Aldi failed before the European Court (CFI) in the trademark registration of the Aldi trademark CUCINA, which is well-known in Germany. Aldi had unsuccessfully applied for trade mark protection for an EU figurative mark CUCINCA. The EU trade mark CUCINA is descriptive and was therefore refused.
In October 2019, Aldi applied for European trademark protection for its well-known CUCINA trade mark in Germany as an Union figurative trademark; however, the trade mark registration was refused because it was descriptive of the goods in the food sector for which trade mark protection was claimed. Moreover, not only a word or term can be descriptive, but also a figurative mark or a word and figurative mark, which is then referred to as an absolute ground for refusal pursuant to Art. 7(1)(c) of Regulation (EU) 2017/100. c of Regulation (EU) 2017/1001.
Descriptive mark – Infringement of Article 7(1)(c)
According to the EU Regulation (Article 7(2) (EU) 2017/1001) and general case law, a descriptive mark is excluded from trade mark protection already if it is understood in its descriptive meaning even in only one part of the Union. Therefore, the Board of Appeal can only refer to, for example, “the relevant public” of a single EU country when examining whether a mark is descriptive.
Accordingly, EUIPO (both the Office and the Board of Appeal) had refused registration of the EU figurative mark CUC’INA. The word ‘cucina’ was part of the basic vocabulary of the Italian language and, since the goods in respect of which registration was sought were foodstuffs, the target public would understand CUCINA as indicating that those goods were commonly used or prepared in the kitchen.
Furthermore, it is also a well-known fact that the German word ‘Küche’ not only indicates the room of a house but also means ‘type of food, of preparation’, in particular in the sense of French cuisine or bourgeois cuisine.
Aldi mark CUCINA
This was the starting point of Aldi’s appeal against this decision, which was decided today before the European Court of First Instance (CFI). Aldi argued that the Board of Appeal had made a contradictory assessment by finding that the word ‘cucina’ referred to the room of the house where cooking, baking or food preparation was usually carried out.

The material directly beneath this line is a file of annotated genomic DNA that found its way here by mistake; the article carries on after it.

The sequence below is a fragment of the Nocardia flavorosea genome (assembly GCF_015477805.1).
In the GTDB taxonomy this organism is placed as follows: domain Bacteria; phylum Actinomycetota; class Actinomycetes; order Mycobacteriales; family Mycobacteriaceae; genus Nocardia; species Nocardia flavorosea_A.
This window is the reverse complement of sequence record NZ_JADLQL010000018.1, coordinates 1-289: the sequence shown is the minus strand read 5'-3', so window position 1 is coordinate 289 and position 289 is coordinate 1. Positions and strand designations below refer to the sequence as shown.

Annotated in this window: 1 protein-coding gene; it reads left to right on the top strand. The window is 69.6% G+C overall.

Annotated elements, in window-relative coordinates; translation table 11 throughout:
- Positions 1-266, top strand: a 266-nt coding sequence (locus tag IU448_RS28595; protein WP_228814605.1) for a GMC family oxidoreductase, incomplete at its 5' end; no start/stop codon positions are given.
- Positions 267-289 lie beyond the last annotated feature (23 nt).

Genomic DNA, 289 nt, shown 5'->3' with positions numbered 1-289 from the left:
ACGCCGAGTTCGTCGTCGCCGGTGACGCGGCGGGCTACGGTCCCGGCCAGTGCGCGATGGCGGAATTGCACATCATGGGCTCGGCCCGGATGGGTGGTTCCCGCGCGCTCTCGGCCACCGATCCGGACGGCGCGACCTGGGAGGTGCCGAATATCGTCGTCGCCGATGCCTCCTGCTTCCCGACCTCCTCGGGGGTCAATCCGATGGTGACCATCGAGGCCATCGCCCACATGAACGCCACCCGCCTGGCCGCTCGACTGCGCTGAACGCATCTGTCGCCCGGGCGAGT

Since the goods in respect of which registration was sought were intended to be eaten, the sign applied for merely communicated that they were edible foodstuffs. It is therefore irrelevant whether the goods are normally prepared or consumed in the kitchen.
Above all, Aldi disputes that the EU figurative mark CUCINA has a descriptive meaning for consumers. On the contrary, the sign applied for is empty of content in relation to the goods applied for and is therefore not descriptive of their specific characteristics. The word “cucina” by itself does not mean anything for foodstuffs without further additions, which would require an addition such as “cucina italiana”.
Aldi mark CUCINA – rejected by CFI
CFI dismissed Aldi’s action. The Board of Appeal was right to assume that, from the point of view of the relevant public, the word element “cucina” refers directly to the room of the house where cooking, baking or otherwise preparing food usually takes place, namely a “kitchen”, the European Court ruled. Moreover, the figurative element also supported such an association, as the image corresponded to a cooking pot – which is, of course, an object for the kitchen.
Aldi had argued in vain that there were other possible associations for the figurative part of the CUCINA mark: a bonnet, a stylised crown, a puzzle piece or a weight for an old scale could be recognised in it, Aldi had argued. The CFI did not follow this. By its shape alone, the EU figurative mark CUCINA would be perceived as a cooking pot, the court ruled, and this would be reinforced by the word CUCINA.
For this reason, the CFI added to its judgment, the Aldi mark CUCINA was also devoid of distinctive character, because a sign which describes characteristics of goods within the meaning of Article 7(1)(c) of Regulation 2017/1001 is not distinctive. c of Regulation 2017/1001 is necessarily devoid of distinctive character for those goods within the meaning of Article 7(1)(b) of that regulation, the court explained.
Aldi’s action was dismissed in its entirety, and the Aldi mark CUCINA is not granted European trade mark protection.
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